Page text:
We will not here attempt to recapitulate the arguments we have advanced in support of our respective positions or the criticisms we have leveled at each other's efforts. Those arguments and criticisms are on the table and are fully available for readers to consider. We will, however, say a word about the foundational principles that each of us sees as crucial to a sound understanding of marriage.
Professor George holds that there is a distinctive and inherently valuable form of human association that is realized in the decision of a man and a woman to enter into (and to live out) a conjugal bond, that is, a permanently and exclusively committed relationship in which a man and a woman are united at the bodily as well as the emotional and volitional levels—a union inherently fulfilled by the couple's bearing and rearing children together, though the union is complete even if no children ensue. This multi-level union, naturally oriented to family life, is specially embodied in the "one-flesh" union made possible by the couple's sexual-reproductive complementarity. Marriage, thus understood, is a legitimate concern of law and policy. It is rightly favored and regulated because of its social role in uniting man and woman as husband and wife, and also as father and mother to any children born of their union. This maximizes the likelihood that children are (1) nurtured in the committed bond of the man and woman whose union gave them life and with whom they bear a genetic parent-child relationship and (2) given the benefit of both paternal and maternal influences and care.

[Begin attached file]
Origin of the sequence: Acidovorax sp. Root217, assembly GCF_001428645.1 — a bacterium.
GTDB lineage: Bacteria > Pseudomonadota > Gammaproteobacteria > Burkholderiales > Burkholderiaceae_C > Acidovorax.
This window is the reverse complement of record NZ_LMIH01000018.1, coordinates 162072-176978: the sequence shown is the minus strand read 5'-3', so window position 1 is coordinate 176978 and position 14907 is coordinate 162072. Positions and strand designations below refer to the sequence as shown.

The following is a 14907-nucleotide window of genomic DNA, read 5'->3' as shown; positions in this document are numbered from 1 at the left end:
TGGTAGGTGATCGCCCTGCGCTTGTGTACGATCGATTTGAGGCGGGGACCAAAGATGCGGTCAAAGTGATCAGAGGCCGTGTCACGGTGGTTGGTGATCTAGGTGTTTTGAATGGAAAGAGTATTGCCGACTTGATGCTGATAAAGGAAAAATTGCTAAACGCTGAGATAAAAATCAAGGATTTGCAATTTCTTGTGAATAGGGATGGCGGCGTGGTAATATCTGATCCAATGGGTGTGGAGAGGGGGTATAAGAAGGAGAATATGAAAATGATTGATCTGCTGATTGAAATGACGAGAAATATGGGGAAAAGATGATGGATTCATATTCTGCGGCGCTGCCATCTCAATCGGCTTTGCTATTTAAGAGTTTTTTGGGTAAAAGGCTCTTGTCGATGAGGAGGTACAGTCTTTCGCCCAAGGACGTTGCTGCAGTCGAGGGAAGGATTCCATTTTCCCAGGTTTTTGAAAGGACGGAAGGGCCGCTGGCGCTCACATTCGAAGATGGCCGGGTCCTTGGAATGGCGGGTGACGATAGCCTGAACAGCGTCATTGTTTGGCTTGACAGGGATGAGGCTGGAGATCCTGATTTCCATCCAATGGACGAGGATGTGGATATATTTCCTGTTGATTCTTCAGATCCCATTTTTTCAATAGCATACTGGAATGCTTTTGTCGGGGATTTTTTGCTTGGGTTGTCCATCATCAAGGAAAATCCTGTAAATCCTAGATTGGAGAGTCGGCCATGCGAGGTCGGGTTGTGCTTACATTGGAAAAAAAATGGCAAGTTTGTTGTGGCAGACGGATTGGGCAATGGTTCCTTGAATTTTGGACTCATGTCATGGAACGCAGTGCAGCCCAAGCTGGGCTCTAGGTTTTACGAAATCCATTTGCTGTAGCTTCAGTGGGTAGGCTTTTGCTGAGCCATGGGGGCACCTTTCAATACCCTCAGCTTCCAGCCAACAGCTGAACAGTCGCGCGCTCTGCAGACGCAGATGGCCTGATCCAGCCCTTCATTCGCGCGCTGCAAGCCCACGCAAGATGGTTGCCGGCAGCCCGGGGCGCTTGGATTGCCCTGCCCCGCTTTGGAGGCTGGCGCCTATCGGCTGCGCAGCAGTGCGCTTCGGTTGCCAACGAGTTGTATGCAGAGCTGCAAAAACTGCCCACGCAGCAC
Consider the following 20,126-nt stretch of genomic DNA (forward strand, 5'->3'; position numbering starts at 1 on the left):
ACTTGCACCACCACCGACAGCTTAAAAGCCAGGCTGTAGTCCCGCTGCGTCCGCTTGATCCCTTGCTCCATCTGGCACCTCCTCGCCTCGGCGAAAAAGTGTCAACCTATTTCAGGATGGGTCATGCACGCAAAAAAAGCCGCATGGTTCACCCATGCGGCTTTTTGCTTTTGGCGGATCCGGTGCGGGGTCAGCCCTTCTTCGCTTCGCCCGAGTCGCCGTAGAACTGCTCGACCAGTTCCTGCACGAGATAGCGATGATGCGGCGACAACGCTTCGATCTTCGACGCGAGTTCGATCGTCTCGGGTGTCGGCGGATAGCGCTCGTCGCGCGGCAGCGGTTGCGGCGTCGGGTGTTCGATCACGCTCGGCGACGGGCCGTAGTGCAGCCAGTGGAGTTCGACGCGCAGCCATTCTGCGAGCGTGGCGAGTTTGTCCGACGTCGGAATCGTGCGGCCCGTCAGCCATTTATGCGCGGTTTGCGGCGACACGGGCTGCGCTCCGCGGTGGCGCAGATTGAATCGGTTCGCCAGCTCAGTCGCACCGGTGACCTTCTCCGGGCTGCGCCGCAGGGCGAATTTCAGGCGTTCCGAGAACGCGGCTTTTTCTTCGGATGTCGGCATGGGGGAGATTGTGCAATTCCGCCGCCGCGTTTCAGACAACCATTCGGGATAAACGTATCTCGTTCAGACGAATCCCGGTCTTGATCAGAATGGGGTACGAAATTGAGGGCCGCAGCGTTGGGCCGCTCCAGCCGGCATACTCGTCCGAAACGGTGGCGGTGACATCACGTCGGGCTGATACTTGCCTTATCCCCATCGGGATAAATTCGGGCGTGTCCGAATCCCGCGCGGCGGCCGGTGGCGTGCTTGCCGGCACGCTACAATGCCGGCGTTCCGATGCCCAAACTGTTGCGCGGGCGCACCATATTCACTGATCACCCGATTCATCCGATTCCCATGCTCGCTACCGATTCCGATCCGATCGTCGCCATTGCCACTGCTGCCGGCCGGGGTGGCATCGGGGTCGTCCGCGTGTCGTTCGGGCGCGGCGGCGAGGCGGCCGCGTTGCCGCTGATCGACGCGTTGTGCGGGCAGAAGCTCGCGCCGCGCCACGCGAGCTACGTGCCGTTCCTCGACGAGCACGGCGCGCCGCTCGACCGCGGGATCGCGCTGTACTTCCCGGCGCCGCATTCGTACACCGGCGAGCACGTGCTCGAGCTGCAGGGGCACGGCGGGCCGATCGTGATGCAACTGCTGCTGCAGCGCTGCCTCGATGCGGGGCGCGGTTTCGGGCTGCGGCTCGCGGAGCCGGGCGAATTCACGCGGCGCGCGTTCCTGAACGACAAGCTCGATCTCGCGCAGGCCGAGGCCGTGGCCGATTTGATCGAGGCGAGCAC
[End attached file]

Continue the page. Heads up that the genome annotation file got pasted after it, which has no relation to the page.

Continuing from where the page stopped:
Professor Doig holds that the central principles governing the proper design of a society's law of marriage are (1) personal freedom of choice and (2) the most beneficial social outcome. If two adults wish to enter into a bond of mutual care and commitment and have that bond recognized by law as a marriage, they should be free to do so, and their choice should be legally recognized and validated. Persons of the same sex, as well as those of opposite sexes, can enter into such a bond and produce important social benefits, including childrearing, that have long been associated with marriage. Therefore, the norm of sexual complementarity can be eliminated from the law and the cultural understanding of marriage with, on balance, net social benefit. Indeed, legal recognition of same-sex marriage is likely, Professor Doig believes, to increase the number of stable adult partnerships, to the good of children reared by same-sex couples and, indeed, all of society.
Although our views differ profoundly, we have a common motivation. We want the law of marriage to be based on an accurate perception of what is truly for the benefit of men, women, and children. Moreover, we see the social role of marriage, when it is rooted in a sound understanding of human well being, as vital to the common good. We believe that it is crucial for our polity to get the marriage question right, and we hope that exchanges such as ours will assist our fellow citizens in the process of democratic deliberation through which, in a society like ours, such questions are properly resolved.